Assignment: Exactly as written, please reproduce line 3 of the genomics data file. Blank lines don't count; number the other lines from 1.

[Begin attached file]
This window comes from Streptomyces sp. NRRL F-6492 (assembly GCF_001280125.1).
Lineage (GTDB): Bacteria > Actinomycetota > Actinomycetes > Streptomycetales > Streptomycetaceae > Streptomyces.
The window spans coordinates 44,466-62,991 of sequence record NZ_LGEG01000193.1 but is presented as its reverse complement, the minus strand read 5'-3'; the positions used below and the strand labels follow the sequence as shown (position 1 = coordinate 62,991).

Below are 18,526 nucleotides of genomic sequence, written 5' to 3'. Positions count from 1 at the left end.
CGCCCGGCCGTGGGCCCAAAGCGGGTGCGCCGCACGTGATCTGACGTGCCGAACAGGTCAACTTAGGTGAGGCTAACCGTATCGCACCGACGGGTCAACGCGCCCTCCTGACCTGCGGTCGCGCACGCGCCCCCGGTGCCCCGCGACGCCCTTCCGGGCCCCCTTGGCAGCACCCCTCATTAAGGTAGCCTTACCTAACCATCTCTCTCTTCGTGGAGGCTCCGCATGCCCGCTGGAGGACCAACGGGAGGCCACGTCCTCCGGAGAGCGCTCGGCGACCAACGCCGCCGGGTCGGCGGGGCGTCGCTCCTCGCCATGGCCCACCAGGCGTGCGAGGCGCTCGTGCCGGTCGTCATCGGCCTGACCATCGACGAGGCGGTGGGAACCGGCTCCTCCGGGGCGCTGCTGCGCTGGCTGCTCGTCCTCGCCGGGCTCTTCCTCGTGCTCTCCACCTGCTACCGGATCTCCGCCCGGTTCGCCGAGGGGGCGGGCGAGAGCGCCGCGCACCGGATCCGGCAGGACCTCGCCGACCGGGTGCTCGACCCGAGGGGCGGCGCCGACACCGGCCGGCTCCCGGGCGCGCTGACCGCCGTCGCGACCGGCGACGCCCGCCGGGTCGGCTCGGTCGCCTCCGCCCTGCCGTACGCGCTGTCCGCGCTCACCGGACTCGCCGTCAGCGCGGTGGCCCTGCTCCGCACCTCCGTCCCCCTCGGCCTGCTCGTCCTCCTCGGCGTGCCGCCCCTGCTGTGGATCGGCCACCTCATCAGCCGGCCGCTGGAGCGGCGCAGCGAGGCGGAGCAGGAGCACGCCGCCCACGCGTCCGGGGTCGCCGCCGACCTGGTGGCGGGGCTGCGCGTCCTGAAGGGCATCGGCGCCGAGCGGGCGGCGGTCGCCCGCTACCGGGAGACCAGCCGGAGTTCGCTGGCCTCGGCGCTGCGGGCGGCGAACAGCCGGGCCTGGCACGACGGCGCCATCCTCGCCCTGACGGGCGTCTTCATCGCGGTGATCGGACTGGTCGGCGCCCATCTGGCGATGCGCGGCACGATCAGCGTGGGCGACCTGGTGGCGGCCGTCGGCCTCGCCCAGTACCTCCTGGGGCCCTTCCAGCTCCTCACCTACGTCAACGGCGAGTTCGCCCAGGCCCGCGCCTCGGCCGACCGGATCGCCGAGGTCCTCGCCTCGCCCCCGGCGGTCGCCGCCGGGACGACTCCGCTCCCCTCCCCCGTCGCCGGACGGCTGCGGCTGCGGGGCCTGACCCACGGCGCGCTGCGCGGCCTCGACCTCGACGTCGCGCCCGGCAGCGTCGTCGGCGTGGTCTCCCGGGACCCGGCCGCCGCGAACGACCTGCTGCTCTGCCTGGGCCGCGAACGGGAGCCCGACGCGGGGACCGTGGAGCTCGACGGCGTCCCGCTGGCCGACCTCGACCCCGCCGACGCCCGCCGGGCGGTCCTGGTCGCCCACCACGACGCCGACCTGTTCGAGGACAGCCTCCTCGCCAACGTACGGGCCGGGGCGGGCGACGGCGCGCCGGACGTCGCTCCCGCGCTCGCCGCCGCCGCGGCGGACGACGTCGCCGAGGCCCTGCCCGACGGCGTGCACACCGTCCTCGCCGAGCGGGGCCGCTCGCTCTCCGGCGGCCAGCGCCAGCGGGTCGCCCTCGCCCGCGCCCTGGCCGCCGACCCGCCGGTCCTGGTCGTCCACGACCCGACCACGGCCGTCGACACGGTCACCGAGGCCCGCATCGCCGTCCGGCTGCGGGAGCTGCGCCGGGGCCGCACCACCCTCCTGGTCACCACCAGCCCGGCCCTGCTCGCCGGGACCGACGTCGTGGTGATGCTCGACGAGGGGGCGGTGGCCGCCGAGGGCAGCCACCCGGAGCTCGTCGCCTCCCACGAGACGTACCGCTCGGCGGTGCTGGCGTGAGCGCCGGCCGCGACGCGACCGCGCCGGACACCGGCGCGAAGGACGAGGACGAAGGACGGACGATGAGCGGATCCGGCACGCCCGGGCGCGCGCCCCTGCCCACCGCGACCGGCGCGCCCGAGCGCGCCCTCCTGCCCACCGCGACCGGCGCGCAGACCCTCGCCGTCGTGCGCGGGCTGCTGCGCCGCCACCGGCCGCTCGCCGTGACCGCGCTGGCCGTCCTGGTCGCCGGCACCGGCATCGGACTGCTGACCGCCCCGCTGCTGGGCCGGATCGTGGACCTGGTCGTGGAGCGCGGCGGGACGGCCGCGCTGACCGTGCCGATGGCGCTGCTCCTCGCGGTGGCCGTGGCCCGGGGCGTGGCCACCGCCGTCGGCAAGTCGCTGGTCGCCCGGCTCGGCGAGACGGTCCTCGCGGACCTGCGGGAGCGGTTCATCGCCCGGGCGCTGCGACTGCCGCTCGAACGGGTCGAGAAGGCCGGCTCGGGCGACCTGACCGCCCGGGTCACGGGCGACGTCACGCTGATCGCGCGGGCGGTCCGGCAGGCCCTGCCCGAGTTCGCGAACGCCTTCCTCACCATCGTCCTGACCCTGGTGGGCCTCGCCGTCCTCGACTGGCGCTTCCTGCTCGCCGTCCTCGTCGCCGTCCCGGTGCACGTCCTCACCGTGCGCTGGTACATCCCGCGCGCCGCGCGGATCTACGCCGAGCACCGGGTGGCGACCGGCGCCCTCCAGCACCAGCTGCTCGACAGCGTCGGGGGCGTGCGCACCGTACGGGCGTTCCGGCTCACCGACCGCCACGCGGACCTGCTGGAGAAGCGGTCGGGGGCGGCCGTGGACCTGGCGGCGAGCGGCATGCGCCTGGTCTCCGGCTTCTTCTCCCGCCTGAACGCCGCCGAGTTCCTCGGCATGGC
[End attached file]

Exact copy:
The window spans coordinates 44,466-62,991 of sequence record NZ_LGEG01000193.1 but is presented as its reverse complement, the minus strand read 5'-3'; the positions used below and the strand labels follow the sequence as shown (position 1 = coordinate 62,991).